22 Best Black Friday Weekend Deals on Coffee Makers and Gear

Coffee gear can be expensive, but we've found quite a few great deals on brewing supplies and accessories.
2021-11-27 17:30:03 preview's
Getting a Crypto Refund Can Be Very Expensive

Long-time Slashdot reader smooth wombat writes: Recently, Slashdot posted a story about a group trying to purchase one of the few copies of the U.S. Constitution in the public domain. The idea was to use pool donations by people via Ethereum to get the winning bid. Alas, Citadel CEO Ken Griffin outbid the group and took possession of the copy. Now the group, ConsitutionDAO, is in the process of refunding the donations, the BBC reports, and the people getting their money back are finding it can be quite expensive... The BBC writes: That is because the Ethereum network records its transactions on the blockchain, the same basic technology idea that powers other cryptocurrencies such as Bitcoin. And like Bitcoin mining, it requires computational power to run. "Gas" is the fee paid to those who run the computer systems to facilitate transactions. And it changes price based on supply and demand. That means that at times, it can be much more expensive to make any kind of transaction, depending on how busy the Ethereum network is. And the network has recently seen high usage — and high gas prices. On its official Discord — the chat app which allows anyone to create rooms and discussion channels for enthusiasts on almost any topic — the group said it had 17,437 donors with a median donation of $206.26. High gas fees mean that "small" donations could be severely hit by the transaction charge. One user on the Discord said that in order to get $400 refunded, they would have to pay $168 in gas. Others complained of the fees being higher than the relatively small amount of their refund. Read more of this story at Slashdot.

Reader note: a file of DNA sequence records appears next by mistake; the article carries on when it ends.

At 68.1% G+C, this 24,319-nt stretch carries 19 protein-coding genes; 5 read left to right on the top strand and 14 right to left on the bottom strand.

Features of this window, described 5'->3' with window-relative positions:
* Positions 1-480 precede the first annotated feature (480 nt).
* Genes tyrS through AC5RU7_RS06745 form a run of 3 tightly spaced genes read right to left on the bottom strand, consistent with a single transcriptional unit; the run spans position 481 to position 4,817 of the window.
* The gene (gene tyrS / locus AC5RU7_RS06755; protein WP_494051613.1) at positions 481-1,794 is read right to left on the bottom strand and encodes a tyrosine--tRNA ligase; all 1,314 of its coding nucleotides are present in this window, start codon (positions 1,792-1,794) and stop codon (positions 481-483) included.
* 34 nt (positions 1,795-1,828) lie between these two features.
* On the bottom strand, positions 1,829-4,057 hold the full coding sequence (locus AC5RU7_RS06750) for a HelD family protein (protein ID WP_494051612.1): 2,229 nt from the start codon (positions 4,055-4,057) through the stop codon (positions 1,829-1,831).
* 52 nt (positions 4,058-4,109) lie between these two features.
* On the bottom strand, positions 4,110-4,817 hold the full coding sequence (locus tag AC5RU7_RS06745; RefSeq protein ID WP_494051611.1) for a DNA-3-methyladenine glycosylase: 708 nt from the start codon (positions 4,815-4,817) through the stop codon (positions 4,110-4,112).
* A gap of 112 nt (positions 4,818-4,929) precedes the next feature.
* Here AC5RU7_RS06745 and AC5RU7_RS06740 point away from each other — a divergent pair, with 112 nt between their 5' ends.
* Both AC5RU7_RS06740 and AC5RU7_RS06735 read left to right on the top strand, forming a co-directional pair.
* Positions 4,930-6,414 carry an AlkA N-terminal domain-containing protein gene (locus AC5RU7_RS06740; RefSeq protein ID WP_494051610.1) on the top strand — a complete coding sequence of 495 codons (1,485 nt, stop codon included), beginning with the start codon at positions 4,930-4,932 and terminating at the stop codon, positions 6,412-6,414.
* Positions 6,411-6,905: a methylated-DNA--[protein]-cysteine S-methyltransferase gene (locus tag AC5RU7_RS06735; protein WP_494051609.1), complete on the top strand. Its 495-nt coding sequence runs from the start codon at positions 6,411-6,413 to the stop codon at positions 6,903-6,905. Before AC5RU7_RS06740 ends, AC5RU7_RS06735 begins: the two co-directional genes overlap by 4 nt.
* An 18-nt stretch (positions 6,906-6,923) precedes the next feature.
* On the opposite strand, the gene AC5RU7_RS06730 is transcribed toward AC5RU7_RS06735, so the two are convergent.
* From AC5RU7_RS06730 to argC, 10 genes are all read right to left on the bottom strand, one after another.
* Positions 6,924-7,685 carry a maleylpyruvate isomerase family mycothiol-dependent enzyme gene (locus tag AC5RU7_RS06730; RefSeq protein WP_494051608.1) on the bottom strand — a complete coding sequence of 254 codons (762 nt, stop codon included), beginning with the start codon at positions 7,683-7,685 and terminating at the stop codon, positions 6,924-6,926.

2021-11-27 17:15:03 preview's
20 Best Early Cyber Monday Deals on Cameras and Gear